vPivot

Scott Drummonds on Virtualization

PVSCSI and Low IO Workloads

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Scott Sauer recently asked me a tough question on Twitter.  My roaming best practices talk includes the phrase “do not use PVSCSI for low-IO workloads”.  When Scott saw a VMware KB echoing my recommendation, he asked the obvious question: “Why?”  It took me a couple of days to get a sufficient answer.

One technique for storage driver efficiency improvements is interrupt coalescing.  Coalescing can be thought of as buffering: multiple events are queued for simultaneous processing.  For coalescing to improve efficiency, interrupts must stream in fast enough to create large batch requests. Otherwise the timeout window will pass with no additional interrupts arriving.  This means the single interrupt is handled as normal but after a useless delay.

An intelligent storage driver will therefore coalesce at high IO but not low IO.  In the years we have spent optimizing ESX’s LSI Logic virtual storage adapter, we have fine-tuned the coalescing behavior to give fantastic performance on all workloads.  This is done by tracking two key storage counters:

  • Outstanding IOs (OIOs): Represents the virtual machine’s demand for IO.
  • IOs per second (IOPS):  Represents the storage system’s supply of IO.

The robust LSI Logic driver increases coalescing as OIOs and IOPS increase.  No coalescing is used with few OIOs or low throughput.  This produces efficient IO at large throughput and low latency IO when throughput is small.

Currently the PVSCSI driver coalesces based on OIOs only, and not throughput.  This means that when the virtual machine is requesting a lot of IO but the storage is not delivering, the PVSCSI driver is coalescing interrupts.  But without the storage supplying a steady stream of IOs there are no interrupts to coalesce.  The result is a slightly increased latency with little or no efficiency gain for PVSCSI in low throughput environments.

LSI Logic is so efficient at low throughput levels that there is no need for a special device driver to improve efficiency.  The CPU utilization difference between LSI and PVSCSI at hundreds of IOPS is insignificant.  But at massive amounts of IO–where 10-50K IOPS are streaming over the virtual SCSI bus–PVSCSI can save a large number of CPU cycles.  Because of that, our first implementation of PVSCSI was built on the assumption that customers would only use the technology when they had backed their virtual machines by world-class storage.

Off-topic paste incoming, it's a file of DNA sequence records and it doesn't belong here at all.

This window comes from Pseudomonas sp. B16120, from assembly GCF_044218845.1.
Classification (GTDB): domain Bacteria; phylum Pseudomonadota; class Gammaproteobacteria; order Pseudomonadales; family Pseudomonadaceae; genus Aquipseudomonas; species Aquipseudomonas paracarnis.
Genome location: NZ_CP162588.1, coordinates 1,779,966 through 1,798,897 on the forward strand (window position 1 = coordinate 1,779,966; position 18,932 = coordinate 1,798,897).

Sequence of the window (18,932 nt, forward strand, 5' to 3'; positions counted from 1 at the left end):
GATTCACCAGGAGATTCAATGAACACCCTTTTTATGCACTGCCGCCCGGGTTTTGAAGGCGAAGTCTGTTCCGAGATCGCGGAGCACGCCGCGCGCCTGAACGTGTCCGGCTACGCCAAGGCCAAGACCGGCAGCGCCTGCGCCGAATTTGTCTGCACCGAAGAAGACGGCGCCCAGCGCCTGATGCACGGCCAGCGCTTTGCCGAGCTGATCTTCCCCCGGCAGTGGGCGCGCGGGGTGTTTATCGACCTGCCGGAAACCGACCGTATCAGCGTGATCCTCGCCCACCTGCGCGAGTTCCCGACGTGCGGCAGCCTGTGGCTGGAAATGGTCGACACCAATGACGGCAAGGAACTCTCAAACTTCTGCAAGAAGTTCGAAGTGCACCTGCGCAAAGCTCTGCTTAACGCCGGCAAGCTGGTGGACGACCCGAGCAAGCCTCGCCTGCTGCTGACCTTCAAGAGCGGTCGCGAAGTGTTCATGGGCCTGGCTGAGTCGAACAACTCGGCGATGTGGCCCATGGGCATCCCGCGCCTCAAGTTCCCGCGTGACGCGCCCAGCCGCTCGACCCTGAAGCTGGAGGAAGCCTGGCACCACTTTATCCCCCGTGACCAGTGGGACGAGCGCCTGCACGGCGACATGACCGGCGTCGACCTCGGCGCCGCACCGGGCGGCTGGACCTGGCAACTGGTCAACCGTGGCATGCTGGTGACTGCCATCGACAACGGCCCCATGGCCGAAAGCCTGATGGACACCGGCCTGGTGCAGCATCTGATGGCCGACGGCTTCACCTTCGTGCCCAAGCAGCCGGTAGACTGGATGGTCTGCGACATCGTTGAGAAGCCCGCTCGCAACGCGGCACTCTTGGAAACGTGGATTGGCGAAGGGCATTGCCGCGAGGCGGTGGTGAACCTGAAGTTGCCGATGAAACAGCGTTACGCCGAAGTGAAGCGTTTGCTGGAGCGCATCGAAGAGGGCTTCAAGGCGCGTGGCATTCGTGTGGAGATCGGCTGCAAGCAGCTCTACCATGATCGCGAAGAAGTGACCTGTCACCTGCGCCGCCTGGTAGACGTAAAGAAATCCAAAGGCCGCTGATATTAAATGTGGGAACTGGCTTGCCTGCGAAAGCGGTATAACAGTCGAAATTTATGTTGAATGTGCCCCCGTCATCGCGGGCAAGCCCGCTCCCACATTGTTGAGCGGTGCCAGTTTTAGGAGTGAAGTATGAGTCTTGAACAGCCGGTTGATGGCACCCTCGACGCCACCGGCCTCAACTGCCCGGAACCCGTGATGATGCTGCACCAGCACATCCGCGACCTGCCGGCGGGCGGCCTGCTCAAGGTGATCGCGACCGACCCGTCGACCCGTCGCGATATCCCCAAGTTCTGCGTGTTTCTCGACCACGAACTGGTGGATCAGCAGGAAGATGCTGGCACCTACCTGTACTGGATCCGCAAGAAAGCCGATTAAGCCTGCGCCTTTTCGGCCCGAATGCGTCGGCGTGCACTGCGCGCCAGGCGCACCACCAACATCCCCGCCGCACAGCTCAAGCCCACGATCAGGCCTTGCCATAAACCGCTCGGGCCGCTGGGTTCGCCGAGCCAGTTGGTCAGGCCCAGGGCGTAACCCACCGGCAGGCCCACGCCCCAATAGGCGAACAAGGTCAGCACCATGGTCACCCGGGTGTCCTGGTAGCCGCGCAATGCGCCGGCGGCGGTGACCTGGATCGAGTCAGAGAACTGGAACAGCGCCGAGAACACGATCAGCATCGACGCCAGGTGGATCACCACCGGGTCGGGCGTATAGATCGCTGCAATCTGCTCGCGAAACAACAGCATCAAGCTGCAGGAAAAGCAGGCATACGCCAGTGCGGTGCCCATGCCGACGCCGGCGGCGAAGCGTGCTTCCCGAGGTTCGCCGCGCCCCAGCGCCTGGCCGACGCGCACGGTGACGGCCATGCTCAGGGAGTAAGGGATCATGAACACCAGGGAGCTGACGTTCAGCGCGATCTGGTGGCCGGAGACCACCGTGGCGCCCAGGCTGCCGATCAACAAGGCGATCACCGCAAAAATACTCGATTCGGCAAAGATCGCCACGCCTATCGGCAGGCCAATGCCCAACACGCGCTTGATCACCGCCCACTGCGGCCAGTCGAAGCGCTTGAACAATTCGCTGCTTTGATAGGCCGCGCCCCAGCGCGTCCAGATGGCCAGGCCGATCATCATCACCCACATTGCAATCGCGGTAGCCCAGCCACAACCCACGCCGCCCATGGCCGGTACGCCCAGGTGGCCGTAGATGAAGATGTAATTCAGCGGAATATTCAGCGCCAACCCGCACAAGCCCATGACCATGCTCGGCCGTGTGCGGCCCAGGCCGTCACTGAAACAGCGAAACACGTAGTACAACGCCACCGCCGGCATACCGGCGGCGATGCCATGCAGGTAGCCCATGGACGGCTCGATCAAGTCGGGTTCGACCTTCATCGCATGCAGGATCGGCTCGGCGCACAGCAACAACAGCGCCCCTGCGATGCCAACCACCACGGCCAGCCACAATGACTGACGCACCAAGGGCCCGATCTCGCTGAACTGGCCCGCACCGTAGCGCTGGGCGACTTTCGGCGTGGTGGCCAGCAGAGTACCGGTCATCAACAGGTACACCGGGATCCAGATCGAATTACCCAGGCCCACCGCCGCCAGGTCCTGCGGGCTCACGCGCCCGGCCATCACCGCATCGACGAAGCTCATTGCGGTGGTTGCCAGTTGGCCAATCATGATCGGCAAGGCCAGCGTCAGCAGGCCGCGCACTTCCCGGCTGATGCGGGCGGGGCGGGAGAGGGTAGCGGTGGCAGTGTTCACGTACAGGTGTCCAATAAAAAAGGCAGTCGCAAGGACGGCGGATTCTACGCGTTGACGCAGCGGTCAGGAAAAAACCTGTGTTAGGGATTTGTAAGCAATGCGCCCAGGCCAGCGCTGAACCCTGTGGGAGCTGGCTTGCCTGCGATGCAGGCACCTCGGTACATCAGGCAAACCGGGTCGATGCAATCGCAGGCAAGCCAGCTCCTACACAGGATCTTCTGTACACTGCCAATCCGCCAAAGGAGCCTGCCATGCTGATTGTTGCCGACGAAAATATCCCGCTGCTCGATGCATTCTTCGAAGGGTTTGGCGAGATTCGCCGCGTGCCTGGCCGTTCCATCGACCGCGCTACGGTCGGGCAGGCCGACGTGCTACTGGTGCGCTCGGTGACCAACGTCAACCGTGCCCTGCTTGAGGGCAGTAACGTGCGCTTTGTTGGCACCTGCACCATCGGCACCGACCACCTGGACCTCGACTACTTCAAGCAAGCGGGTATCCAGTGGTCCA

But VMware’s marketing engine (me, really) started telling everyone about PVSCSI without the right caveat (“only for massive IO systems!”)  So, everyone started using it as a general solution.  This meant that in one condition–slow storage (low IOPS) with a demanding virtual machine (high OIOs)–PVSCSI has been inefficiently coalescing IOs resulting in performance slightly worse than LSI Logic.

But now VMware’s customers want PVSCSI as a general solution and not just for high IO workloads.  As a result we are including advanced coalescing behavior in PVSCSI for future versions of ESX.  More on that when the release vehicle is set.

PVSCSI In A Nutshell

If you plodded through the above technical explanation of interrupt coalescing and PVSCSI I applaud you. If you just want a summary of what to do, here it is:

  • For existing products, only use PVSCSI against VMDKs that are backed by fast (greater than 2,000 IOPS) storage.
  • If you have installed PVSCSI in low IO environments, do not worry about reconfiguring to LSI Logic.  The net loss of performance is very small.  And clearly these low IO virtual machines are not running your performance-critical applications.
  • For future products*, PVSCSI will be as efficient as LSI Logic for all environments.

(*) Specific product versions not yet announced.

Update: February 16

The simple, almost austere KB on this rare occurrence raised more questions than answers. You may notice that the KB has been updated with text from this blog since the blog’s original publication. A white paper on PVSCSI that had been under construction for quite some time was also released with a VROOM! article we often pair with such a white paper.

27 Responses

Hi Scott, knowing that interrupt coalescing exists also for paravirtualized network cards, does the new VMXNET3 has the same ‘problem’? I meant that the driver was designed for 10GbE infrastructure, with technique like LRO (Large Receive Offload) to achieve higher throughput, but is it also the prefered card for gigabit networks?
Thx,
Didier

  • [...] A technical explanation can be found at the Pivot Point blog [...]

  • [...] 04/02/2010 : Scott nous explique pourquoi ce pilote ne doit être utilisé QUE pour les VM ayant des I/O disque [...]

  • Thanks for the spotlight Scott !

  • [...] read on Scott Lowe’s that in the a future release, the PVSCSI adapter will be good for both low-io and high-io virtual [...]